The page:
New crop of high school grads face higher interest rates for student loans

By: Trishna Begam Email
By: Trishna Begam Email

News 12 This Morning / Thursday, April 12, 2012

AUGUSTA, Ga. -- Cracking open the books and studying is a full-time job for Aleshia Williams.

It's one of the reasons she decided to take out a loans to help pay for school at Augusta State University.

Her federal loan has an interest rate of 3.4 percent, but as summer rolls around, that rate is set to go up. In fact, it'll jump twice as high to 6.8 percent.

"That's a little extreme, a little too much," Williams said.

Instead of paying nearly $900 in interest for a basic $5,000 loan, students will pay back nearly $2,000 in interest in addition to paying back the $5,000.

Edith Marshall, the student loan administrator at Augusta State explained, "Many of our students are in a situation where they have to choose between going to college and not going to school."

Marhsall told us students looking to enroll in the fall need to be aware of the differences between a federal and private loans. Private lenders may offer more competitive rates.

"But their interest rates are variable and federal loans have a fixed rate for the life of a loan," Marshall explained.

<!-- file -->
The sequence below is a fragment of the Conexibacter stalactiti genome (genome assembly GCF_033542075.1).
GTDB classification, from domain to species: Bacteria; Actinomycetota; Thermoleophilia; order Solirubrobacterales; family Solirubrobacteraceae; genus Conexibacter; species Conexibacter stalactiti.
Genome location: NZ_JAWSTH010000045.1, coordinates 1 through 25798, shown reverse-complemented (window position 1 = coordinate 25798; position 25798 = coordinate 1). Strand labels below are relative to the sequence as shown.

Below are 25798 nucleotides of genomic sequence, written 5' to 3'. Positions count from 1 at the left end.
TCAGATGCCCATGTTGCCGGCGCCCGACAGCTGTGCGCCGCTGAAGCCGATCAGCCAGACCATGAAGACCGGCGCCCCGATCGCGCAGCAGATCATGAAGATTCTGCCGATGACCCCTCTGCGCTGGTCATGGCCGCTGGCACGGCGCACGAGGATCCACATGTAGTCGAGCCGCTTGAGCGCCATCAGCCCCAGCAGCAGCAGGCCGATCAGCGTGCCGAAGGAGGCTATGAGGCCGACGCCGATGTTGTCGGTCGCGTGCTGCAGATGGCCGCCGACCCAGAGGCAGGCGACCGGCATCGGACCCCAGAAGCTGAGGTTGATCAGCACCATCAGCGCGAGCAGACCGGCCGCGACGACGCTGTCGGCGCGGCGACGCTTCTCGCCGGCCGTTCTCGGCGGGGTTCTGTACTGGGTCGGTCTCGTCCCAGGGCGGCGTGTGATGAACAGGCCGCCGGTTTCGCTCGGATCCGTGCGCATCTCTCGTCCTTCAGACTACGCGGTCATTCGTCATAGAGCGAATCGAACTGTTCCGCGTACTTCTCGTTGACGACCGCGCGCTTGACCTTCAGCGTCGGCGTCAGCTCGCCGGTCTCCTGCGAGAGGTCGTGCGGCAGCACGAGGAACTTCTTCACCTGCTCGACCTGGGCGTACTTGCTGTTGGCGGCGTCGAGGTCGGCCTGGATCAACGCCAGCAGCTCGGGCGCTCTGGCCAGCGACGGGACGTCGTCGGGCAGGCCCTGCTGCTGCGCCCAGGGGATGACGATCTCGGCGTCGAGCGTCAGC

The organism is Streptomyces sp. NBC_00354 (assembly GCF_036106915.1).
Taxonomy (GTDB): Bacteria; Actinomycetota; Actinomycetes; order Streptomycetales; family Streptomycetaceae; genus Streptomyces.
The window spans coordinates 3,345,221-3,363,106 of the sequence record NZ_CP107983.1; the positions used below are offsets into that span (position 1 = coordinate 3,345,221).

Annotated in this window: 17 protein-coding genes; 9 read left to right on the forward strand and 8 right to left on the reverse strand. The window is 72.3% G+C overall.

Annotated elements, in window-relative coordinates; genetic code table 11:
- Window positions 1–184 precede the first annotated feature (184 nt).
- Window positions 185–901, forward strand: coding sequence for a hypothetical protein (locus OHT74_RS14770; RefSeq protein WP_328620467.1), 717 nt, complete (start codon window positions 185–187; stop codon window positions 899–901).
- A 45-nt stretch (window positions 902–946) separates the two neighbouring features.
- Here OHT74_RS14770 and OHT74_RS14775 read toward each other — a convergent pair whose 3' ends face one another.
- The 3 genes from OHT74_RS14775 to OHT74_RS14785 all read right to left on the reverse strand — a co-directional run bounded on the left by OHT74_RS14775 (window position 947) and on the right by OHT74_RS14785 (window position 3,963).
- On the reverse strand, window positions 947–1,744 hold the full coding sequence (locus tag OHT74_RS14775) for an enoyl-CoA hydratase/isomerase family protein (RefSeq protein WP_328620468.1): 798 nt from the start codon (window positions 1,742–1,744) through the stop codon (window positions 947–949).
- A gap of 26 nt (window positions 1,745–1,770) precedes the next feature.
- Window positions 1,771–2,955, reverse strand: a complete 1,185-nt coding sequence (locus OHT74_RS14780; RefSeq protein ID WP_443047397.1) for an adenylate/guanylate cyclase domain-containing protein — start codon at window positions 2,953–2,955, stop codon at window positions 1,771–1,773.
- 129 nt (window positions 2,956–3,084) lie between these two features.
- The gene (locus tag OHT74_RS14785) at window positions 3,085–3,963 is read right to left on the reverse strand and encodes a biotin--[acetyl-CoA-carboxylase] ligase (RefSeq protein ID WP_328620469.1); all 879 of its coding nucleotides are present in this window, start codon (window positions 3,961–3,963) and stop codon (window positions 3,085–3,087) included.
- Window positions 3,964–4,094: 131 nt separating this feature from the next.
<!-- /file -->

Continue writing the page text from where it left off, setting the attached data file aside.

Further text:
Students can also defer payments for up to three years on federal loans if they find themselves without a job after graduation.

"We are already having trouble paying for school; that's why we're getting the loan in the first place," Williams said.

Marshall said loans should be used as a last resort and to use any grants first.

Williams and her classmates have other alternatives.

"Some are thinking about quitting school for a while so they can save money to pay for tuition and come back to school," she said.

As rates get set to increase, the Obama administration is looking at providing more relief to struggling students through through things like loan forgiveness after 20 years under certain circumstances

Lawmakers have to decide by June 30 whether to continue the College Cost Reduction and Access Act of 2007, which would keep interest rates at 3.4 percent. It was passed back in 2007 to gives students a break because of the lagging economy.

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